Building the Keystone XL pipeline my be the topic du jour on the energy front these days, but Congress should start looking beyond it in order to get a head start on the next big fight.
"Yes, President Obama should drop his political opposition to the Keystone pipeline," Cruz said. "But we also need to think bigger than Keystone. We need an energy policy that goes beyond Keystone.”
“Here we stand with our toes at the edge of an energy revolution that could sweep the nation, providing an untold number of new opportunities and well-paying jobs," Cruz added.
But what comes after Keystone XL?
The decades-long decrease in overall Arctic sea ice (Yes, conservatives, it is on the decline.) is opening up the region’s vast resources – namely oil and minerals.
“A 2008 study by the U.S. Geological Survey estimates the Arctic Circle, north of 66 degrees latitude, contains 90 billion barrels of undiscovered, technically recoverable oil, 1,670 trillion cubic feet of technically recoverable natural gas, and 44 billion barrels of technically recoverable natural gas liquids,'” wrote a former Pentagon spokesman, J.D. Gordon, in The Hill. “That's approximately 22 percent of the world's untapped petroleum product resources, including 13 percent of oil, 30 percent of natural gas and 20 percent of natural-gas liquids.”
But who gets all those sweet, sweet resources?
You can bet that Russian President Vladimir Putin has staked a claim to the Arctic - half of it, actually.
“Russia, a member of the eight-nation Arctic Council, along with the U.S., Canada, Norway, Sweden, Finland, Iceland and Denmark, which represents Greenland, has claimed that its 200-mile Economic Exclusion Zone ought to extend hundreds more to the North Pole,” Gordon said. “Insisting the undersea Lomonosov Ridge is really just part of Russia’s continental shelf, Putin launched a scientific expedition to plant a rust-proof titanium Russian flag on the North Pole’s sea floor.”
Forget planting a flag on the moon, Putin’s thinking in the opposite direction – the depths of the ocean.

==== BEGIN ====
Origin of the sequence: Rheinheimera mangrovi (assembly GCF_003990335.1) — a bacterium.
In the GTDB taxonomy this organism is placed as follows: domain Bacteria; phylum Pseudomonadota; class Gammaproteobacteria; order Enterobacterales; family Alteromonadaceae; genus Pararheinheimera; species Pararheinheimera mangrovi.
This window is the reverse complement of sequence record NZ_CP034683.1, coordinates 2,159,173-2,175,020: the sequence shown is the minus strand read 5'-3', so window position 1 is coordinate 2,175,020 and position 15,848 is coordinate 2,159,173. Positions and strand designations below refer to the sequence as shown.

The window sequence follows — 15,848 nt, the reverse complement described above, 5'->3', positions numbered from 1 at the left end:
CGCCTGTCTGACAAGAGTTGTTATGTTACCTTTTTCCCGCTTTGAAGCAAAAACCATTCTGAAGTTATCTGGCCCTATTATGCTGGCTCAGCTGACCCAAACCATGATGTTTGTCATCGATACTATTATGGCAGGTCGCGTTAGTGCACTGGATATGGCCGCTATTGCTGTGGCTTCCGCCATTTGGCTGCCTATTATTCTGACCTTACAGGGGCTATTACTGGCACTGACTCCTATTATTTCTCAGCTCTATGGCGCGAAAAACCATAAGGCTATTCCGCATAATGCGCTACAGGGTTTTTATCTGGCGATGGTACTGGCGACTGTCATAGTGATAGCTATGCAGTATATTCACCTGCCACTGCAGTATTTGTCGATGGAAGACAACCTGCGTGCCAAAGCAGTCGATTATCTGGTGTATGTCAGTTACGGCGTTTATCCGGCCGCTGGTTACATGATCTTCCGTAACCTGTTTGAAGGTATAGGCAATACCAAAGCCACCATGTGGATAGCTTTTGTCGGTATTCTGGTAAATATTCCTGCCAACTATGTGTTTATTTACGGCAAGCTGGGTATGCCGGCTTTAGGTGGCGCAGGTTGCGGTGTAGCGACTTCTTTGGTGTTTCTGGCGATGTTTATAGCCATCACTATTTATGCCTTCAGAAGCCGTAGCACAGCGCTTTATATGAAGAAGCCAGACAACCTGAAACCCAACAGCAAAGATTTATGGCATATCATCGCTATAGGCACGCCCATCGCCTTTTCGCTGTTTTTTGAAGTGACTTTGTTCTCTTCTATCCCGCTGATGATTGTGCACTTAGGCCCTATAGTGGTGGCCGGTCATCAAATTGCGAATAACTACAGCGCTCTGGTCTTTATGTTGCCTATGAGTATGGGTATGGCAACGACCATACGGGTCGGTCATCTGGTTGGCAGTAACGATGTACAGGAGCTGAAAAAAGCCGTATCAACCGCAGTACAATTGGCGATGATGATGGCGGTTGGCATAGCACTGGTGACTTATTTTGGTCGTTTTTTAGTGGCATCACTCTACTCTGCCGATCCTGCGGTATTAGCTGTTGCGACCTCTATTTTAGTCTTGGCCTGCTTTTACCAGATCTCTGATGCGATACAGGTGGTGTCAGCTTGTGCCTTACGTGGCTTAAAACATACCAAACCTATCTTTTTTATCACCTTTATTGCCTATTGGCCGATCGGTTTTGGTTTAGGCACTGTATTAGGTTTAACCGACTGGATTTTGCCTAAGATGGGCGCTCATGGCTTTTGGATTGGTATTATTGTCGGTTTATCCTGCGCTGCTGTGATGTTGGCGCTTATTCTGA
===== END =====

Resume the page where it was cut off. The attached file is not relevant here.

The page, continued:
But claiming that much of the Arctic didn’t sit well with Canada, prompting Justice minister Peter MacKay, to tell the BBC back in 2007: “This isn’t the 15th century. You can’t go around the world and just plant flags and say ‘We’re claiming this territory.’”
In December 2013, Canada's Prime Minister Stephen Harper instructed his government to draft an international claim to the Arctic and include the North Pole. Boom.
Think China is going to sit this one out? Think again. After throwing around some money, China was admitted to the Arctic Council as a “permanent observer,” allowing it limited participation in Council activity but not the ability to vote.
But not everyone believes the Arctic is the next frontier – mainly because it’s so cold and breaking through all the ice to the resources takes some very expensive equipment.
Mark Mills, a senior fellow at the Manhattan Institute who focuses on energy issues, is one such detractor, and believes the battle for the Arctic has more to do with geopolitical forces than accessible resources.
“The reality is that despite vast oil and gas resources, the Arctic remains far too expensive compared to accessing the greater and easier hydrocarbons on land (shale’s everywhere) and in deep water around the world,” Mills told the Washington Examiner. “The idea that the Arctic is somewhat more accessible now is true, but only marginally relevant from a practical and economic perspective.”
“Nonetheless, nation-states need to and will lay down markers on geopolitical and geographic issues – as they should,” Mills added. “But not for any oil or gas that anyone will spend serious money on any time soon.”